Abracinskas, L., A. Lopez Gomez (2007) Aborto en debate. Dilemas y desafios del Uruguay democratico. Proceso politico y social 2001-2004. Montevideo: Ed. MYSU.
Abracinskas, L., A. Lopez Gomez (2001) "Los derechos sexuales y los derechos reproductivos en la arena politica. Estrategias de advocacy desde la sociedad civil organizada." Paper presented at the Regional Seminar "ONG y Gobernancia," Programa MOST-UNESCO, Montevideo.
Abracinskas, L., A. Lopez Gomez (2004) Mortalidad materna, aborto y salud en Uruguay. Un escenario cambiante. Montevideo: MYSU.
Avila, M.B. (2000) "Derechos reproductivos y ciudadania," in Agenda de Acciones en Genero, Ciudadania y Desarrollo, Advocacy en Derechos Reproductivos y Sexuales. Workshops Nacionales, SOS CORPO, Genero y Ciudadania. Brazil.
Briozzo, L. (2004) "Mortalidad maternal," in Mortalidad materna, aborto y salud en Uruguay. Un escenario cambiante. Abracinskas, L., A. Lopez Gomez, eds., Montevideo: MYSU.
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Lopez Gomez, A., et al. (2003) Del enfoque materno-infantil al enfoque de la salud reproductiva. Tensiones, obstaculos y perspectivas en Uruguay. Montevideo: C.L. Salud Reproductiva, Sexualidad y Genero. Facultad de Psicologia. UdelaR--Fundacion Mexicana para la Salud.
Molineaux, M. (1985) "Mobilisation without Emancipation: Women's Interests, State and Revolution in Nicaragua," in Feminist Studies.
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Young, K. (1991) "Reflexiones sobre como enfrentar las necesidades de las mujeres," in Una nueva lectura: Genero en el Desarrollo. Guzman, Portocarrero, Vargas, eds., Lima: Edicion Entre Mujeres, Flora Tristan.
(1.) MYSU, Mujer y Salud en Uruguay, http://www.mysu.org.uy.
(2.) According to national studies, at the beginning of the 20th century abortion was the main form of birth control available to Uruguayan women. This is thought to be one of the reasons that the country underwent a demographic transition earlier than the rest of the region (Sapriza, 1989).
(3.) The law establishes four exemptions: rape, family honor, economic distress and risk to the woman's life and health.
(4.) Estimates range from 150,000 abortions per year (Hermogenes Alvarez, 1974) to 33,000 (Sanseviero, et al., 2003).
(5.) The Reproductive Health Defense Bill (2002-2004) and the Bill to Defend the Right to Sexual and Reproductive Health (2007).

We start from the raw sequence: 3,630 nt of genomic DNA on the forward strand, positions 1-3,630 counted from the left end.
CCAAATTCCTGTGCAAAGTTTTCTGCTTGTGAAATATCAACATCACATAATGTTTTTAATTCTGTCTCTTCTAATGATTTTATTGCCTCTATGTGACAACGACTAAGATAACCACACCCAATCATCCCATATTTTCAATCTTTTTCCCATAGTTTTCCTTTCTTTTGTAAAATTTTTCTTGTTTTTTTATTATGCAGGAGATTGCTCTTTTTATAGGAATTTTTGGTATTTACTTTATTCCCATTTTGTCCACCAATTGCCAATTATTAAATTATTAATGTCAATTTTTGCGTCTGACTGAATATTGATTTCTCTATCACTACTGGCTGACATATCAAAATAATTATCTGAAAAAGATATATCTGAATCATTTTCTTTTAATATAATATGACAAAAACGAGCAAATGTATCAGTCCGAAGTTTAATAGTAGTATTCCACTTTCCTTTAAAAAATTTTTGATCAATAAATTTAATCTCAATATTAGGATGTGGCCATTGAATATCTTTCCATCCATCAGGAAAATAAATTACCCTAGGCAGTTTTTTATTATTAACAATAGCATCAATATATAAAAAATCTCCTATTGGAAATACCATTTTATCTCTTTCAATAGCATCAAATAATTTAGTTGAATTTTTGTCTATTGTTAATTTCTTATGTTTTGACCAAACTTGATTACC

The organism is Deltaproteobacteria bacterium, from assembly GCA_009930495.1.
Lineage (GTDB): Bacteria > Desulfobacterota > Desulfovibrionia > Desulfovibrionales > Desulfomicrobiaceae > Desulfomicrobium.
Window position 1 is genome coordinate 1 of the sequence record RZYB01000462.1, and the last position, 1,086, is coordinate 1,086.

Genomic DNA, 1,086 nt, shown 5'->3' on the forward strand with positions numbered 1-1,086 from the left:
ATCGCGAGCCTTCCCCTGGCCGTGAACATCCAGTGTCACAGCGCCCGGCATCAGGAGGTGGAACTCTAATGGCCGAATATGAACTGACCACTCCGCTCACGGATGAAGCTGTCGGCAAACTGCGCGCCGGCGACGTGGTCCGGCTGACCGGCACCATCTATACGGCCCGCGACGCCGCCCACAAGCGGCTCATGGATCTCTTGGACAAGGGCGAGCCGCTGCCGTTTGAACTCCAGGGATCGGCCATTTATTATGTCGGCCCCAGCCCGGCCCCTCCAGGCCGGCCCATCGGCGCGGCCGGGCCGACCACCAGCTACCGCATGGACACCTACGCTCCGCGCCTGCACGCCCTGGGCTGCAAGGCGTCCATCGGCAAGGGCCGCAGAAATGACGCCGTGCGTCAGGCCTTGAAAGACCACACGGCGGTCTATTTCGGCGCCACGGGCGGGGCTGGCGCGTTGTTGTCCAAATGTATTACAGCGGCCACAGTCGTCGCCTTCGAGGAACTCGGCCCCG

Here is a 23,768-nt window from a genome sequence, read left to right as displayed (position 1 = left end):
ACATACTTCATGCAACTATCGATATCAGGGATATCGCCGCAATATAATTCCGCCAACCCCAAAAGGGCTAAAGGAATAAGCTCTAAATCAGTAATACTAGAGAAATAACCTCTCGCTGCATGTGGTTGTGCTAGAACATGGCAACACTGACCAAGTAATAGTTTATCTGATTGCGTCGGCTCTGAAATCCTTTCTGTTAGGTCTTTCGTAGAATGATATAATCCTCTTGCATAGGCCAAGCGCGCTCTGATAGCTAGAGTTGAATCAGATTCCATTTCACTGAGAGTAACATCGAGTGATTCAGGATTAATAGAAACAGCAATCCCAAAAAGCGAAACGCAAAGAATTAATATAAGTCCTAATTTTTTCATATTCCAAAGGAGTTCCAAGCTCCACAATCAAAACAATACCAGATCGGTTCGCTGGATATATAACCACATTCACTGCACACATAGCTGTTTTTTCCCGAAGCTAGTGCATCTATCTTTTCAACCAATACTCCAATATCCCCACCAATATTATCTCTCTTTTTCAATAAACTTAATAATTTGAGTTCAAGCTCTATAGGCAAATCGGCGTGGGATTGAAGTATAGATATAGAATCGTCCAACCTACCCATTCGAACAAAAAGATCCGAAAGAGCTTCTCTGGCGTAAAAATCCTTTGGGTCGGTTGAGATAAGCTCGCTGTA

(6.) Selios, L. "La opinion publica, la democracia representativa y el aborto" in: Abracinskas, L., Lopez Gomez, A., eds. Aborto en debate. Dilemas y desafios del Uruguay democratico (Montevideo: MYSU, 2007).
(7.) This approach is the context in which MYSU and the Psychology Department of the Universidad de la Republica conducted a training program for 250 professionals (nursing, psychology, social work and midwifery staff) from the Ministry of Public Health's services in "Sexual and Reproductive Health with an Emphasis on Preventing Teen Pregnancy" (2004). In 2005-2006, MYSU and the Departments of Psychology and Medicine at the Universidad de la Republica) trained some 250 medical professionals from the same services (Proyecto Infamilia, Mides--IDB).
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Lilian Abracinskas serves on the board of Mujer y Salud en Uruguay (MYSU, Women and Health in Uruguay) and is the Executive Coordinator of CNS Mujeres por Democracia, Equidad y Ciudadania (Women for Democracy, Equality and Citizenship). Alejandra Lopez Gomez also serves on the MYSU board and is the Coordinator of the Free Course on Reproductive Health, Sexuality and Gender, Psychology Department, Universidad de la Republica. This article draws on some of the reflections published originally in "Problemas complejos, intervenciones integrales. Aborto inseguro, mortalidad de mujeres, reduccion de incidencia y ejercicio de derechos," in Briozzo, L., ed., Iniciativas sanitarias contra el aborto provocado en condiciones de riesgo (Montevideo: Ed. Arena, 2006).